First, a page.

Law360 has the latest on Karen Ward, the former head of real estate investment banking at EY, who asked a Manhattan federal court last July to invalidate the arbitration agreement she signed several years ago that has prevented her from suing EY over claims she was a victim of sexual harassment, gender discrimination, and retaliation, and has relegated her to behind-closed-doors arbitration proceedings.
A New York federal judge rejected a former Ernst & Young real estate bigwig’s attempt to nix an arbitration agreement based on a fee allocation order in the arbitration of her sex bias claims, finding her arguments about the agreement’s enforceability should be handled by arbitrators as well.
In his order Tuesday, U.S. District Judge John G. Koeltl granted EY’s bid to arbitrate Karen Ward’s request for a declaratory judgment that an arbitration agreement she signed was unenforceable in light of an arbitration panel’s preliminary order calling for an equal split of the costs and fees in the proceedings over her discrimination and retaliation claims under Title VII.
Judge Koeltl said that Ward’s so-called effective vindication doctrine arguments belonged in arbitration under U.S. Supreme Court precedent, because she challenged the entire arbitration agreement, rather than a particular delegation provision saying disputes over voiding the agreement should be decided in arbitration.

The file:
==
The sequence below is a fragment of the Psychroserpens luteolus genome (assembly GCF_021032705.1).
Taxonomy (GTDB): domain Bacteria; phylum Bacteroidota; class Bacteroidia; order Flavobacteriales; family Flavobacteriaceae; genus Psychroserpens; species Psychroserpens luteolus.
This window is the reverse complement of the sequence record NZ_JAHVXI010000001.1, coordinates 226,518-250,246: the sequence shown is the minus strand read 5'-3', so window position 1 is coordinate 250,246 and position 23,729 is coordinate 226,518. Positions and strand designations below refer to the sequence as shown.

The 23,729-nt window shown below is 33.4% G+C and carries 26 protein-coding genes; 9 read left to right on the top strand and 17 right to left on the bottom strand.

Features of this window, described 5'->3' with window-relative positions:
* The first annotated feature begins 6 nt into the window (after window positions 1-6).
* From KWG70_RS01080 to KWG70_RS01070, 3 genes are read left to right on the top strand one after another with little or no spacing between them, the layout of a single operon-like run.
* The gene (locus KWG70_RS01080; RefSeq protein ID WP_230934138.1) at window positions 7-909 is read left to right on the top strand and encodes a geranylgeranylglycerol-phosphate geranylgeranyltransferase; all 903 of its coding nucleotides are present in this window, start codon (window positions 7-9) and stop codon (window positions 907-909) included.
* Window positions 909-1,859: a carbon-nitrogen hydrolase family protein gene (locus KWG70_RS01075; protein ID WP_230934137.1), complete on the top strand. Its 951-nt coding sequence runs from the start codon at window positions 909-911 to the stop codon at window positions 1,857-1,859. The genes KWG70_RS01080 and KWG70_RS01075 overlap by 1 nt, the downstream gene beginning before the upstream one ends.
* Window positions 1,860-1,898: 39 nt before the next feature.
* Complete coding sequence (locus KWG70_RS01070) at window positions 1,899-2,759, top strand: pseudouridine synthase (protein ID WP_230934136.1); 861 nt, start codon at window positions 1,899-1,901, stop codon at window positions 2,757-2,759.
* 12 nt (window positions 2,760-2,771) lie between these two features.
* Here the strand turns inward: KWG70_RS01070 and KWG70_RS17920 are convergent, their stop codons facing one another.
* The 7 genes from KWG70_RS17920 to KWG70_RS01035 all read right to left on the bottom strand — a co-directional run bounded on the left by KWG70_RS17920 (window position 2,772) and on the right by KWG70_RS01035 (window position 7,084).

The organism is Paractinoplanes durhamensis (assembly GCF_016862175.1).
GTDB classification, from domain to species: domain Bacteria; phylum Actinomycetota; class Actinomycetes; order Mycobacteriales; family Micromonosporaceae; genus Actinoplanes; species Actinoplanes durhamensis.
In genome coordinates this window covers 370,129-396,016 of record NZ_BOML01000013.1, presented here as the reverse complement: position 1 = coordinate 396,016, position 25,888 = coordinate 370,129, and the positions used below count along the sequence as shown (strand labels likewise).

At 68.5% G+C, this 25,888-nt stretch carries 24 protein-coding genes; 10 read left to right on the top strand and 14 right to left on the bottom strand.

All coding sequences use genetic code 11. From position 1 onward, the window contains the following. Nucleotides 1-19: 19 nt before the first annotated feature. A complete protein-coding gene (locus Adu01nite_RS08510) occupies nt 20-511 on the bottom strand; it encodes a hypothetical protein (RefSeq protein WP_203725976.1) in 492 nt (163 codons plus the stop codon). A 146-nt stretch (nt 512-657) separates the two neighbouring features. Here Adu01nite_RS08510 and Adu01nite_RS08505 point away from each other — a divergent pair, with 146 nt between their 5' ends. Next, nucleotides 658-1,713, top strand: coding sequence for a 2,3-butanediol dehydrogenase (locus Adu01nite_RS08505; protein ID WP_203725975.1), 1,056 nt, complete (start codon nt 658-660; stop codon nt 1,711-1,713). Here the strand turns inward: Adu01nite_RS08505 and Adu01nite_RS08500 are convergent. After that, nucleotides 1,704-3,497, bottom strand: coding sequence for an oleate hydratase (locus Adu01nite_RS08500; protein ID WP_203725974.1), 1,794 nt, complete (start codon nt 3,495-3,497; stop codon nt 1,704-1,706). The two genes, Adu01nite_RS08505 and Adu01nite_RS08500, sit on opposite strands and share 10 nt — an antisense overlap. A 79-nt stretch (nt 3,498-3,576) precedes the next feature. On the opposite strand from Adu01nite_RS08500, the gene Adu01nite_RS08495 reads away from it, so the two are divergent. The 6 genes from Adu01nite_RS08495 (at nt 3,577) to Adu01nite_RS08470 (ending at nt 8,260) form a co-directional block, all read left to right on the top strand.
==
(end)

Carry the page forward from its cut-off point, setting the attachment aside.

Because arbitration proceedings can get ridiculously expensive, Ward filed a motion in February 2019 asking a tribunal of three arbitrators to require EY to pay all arbitration costs. EY countered that the two parties should split the costs. In early March, the tribunal sided with EY, forcing Ward to pay half.
According to the complaint she filed last July, Ward “has been billed nearly $200,000 in arbitration costs, most recently receiving invoices on July 10, 2019 for the payment of an additional $137,250 in costs, for a grand total (to date) of approximately $185,000.”
Michael Willemin, one of the attorneys from Wigdor LLP who is representing Ward, told Law360 he is “disappointed with the decision, which did not ultimately address the substance of our position, which is that when companies like EY force victims of discrimination to pay nearly $200,000 merely to have their claims heard, society moves backward.”
EY told Law360 in a statement: “We remain confident that arbitration is a fair and equitable process to resolve this matter, and are pleased that the federal court has agreed.”
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